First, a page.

History and Presenting Symptoms
The patient, a 33-year-old female, is a marketing director who took up running for stress reduction and weight loss. She has been running for six months and has progressively increased her mileage. She is experiencing recurring and worsening pain in her left foot, as well as increased low-back tightness. She recalls no specific injury to her foot or back, but thinks she may favor her left foot while running.
. This active woman weighs 154 lbs, which at 5′6″ results in a BMI of 24.9—she is right on the normal/overweight borderline. She mentions that she has lost about 14 lbs since beginning regular running, and hopes to lose about 10 more (which would be appropriate for her height). She reports that she has never smoked, and that her blood pressure and pulse rate are both at the lower end of normal range. She drinks one to two glasses of white wine each week, usually with meals.
Posture and gait. Standing postural evaluation finds basically good alignment with intact spinal curves and no lateral listing of her pelvis or spine. She demonstrates bilateral calcaneal eversion, worse on the left with a lower left arch. Treadmill gait evaluation finds obvious hyperpronation of the left foot and ankle when walking, which is noticeably worse when running.
Chiropractic evaluation. Motion palpation identifies a limitation in right sacroiliac motion with moderate tenderness and loss of end-range mobility. Several compensatory fixations are identified throughout the thoracolumbar region. Yeoman’s provocative test elicits moderate pain upon prone extension of the right leg. All other spinal and neurological tests are negative, including sensory and reflex testing of the lower extremities.
Primary complaint. Palpation of the left foot finds the fourth metatarsal bone to be quite tender to digital pressure just proximal to the metatarsal head. Manual testing finds no specific muscle weakness, nor is there significant asymmetry in muscle mass or leg diameter. All ankle joint ranges of motion are full and pain free, bilaterally.
An x-ray series of the left foot finds an area of slightly increased density in the distal third of the fourth metatarsal bone. Based on the clinical and plain radiographic findings, she was referred for a bone scan of the lower extremities and feet. This study identified an area of increased uptake in the distal third of the fourth metatarsal bone, consistent with a stress response.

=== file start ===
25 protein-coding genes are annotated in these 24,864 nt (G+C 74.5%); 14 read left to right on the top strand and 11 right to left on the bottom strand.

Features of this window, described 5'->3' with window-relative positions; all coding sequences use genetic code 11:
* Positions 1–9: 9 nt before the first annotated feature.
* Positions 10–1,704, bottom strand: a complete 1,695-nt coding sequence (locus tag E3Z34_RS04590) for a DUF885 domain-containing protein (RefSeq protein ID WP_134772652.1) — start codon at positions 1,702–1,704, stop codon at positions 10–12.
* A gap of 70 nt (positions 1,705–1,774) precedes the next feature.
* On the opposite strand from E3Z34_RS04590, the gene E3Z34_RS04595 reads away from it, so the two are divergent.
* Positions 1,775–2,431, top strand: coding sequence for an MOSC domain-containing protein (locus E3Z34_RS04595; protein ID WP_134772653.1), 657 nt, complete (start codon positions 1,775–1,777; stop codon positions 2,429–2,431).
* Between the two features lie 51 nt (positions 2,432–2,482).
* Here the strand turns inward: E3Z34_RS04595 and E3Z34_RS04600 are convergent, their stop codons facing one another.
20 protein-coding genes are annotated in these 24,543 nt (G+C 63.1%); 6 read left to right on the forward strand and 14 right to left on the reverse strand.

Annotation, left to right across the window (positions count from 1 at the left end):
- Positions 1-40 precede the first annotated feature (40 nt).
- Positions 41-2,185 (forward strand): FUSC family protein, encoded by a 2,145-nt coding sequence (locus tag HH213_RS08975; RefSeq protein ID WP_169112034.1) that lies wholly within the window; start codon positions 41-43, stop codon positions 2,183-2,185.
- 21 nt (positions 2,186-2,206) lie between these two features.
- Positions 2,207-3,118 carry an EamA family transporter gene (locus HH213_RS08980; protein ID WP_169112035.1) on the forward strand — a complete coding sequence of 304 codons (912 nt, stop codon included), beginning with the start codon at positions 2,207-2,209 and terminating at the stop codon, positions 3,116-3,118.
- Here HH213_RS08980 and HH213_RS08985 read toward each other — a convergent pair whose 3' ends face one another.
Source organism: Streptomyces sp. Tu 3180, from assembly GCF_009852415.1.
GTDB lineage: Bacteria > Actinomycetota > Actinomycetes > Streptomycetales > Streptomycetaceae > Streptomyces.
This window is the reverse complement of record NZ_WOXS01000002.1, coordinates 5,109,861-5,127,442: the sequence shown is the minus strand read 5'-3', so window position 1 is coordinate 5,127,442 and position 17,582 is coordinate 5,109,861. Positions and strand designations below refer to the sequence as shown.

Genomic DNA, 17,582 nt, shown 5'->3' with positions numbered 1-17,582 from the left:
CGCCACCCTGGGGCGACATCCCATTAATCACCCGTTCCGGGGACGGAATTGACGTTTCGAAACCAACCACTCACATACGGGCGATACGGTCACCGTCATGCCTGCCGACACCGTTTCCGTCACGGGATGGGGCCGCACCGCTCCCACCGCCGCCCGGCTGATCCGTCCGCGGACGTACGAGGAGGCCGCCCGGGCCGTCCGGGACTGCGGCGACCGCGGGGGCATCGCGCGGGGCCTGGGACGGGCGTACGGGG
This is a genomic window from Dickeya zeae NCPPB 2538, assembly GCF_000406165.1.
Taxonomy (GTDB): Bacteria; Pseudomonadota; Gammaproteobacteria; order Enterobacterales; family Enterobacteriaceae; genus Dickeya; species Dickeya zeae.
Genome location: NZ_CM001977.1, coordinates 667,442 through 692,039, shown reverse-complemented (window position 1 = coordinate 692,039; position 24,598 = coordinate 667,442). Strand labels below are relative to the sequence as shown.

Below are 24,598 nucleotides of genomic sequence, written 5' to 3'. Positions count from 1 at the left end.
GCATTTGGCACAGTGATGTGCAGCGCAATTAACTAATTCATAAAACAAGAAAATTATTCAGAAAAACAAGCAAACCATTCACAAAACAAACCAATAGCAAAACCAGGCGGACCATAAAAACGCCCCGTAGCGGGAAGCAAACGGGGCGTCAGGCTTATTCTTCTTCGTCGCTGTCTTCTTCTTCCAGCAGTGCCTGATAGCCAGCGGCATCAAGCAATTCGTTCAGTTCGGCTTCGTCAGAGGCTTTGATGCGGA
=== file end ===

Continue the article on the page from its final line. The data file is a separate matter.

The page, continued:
There is early stress fracture of the fourth metatarsal bone. While no actual fracture line is present, the plain film and bone scan findings support the clinical indication of a “stress reaction” of bone. This is in response to the increased biomechanical strain of her running program, which is accompanied by sacroiliac joint motion restriction and compensatory thoracolumbar fixations associated with altered gait.
Adjustments. Specific, corrective adjustments for the right sacroiliac joint and the thoracolumbar region were provided as needed. The left cuboid and navicular were adjusted while carefully avoiding placing pressure on the fourth metatarsal bone.
Support. Individually designed stabilizing orthotics were supplied to help provide support through the entire gait cycle, maintain the arches, limit calcaneal eversion, and decrease heel-strike impact. Two pairs of stabilizing orthotics were ordered, one designed specifically for her running shoes and the other for job-related dress shoes.
Rehabilitation. All weight-bearing exercise was restricted for two weeks. Then, towel scrunching exercises were initiated to strengthen the intrinsic foot muscles. After four weeks, she was permitted to gradually return to her distance running program.
Response to Care
She responded well to the spinal and foot adjustments, and reported a rapid decrease in her foot symptoms with rest. After four weeks away, she built back up to her previous running program. She reported no return of the left foot pain, and also noted a subjective feeling of smoother and more efficient gait with the orthotics. She has now been running regularly and without difficulty for the past four months.
Metatarsal stress fractures often occur when moderate biomechanical asymmetries are stressed by rapid increases in weight-bearing exercise. Flexible, shock-absorbing orthotics will incorporate arch support while reducing pronation and decreasing the stress of repetitive heel strikes on the foot and spine.
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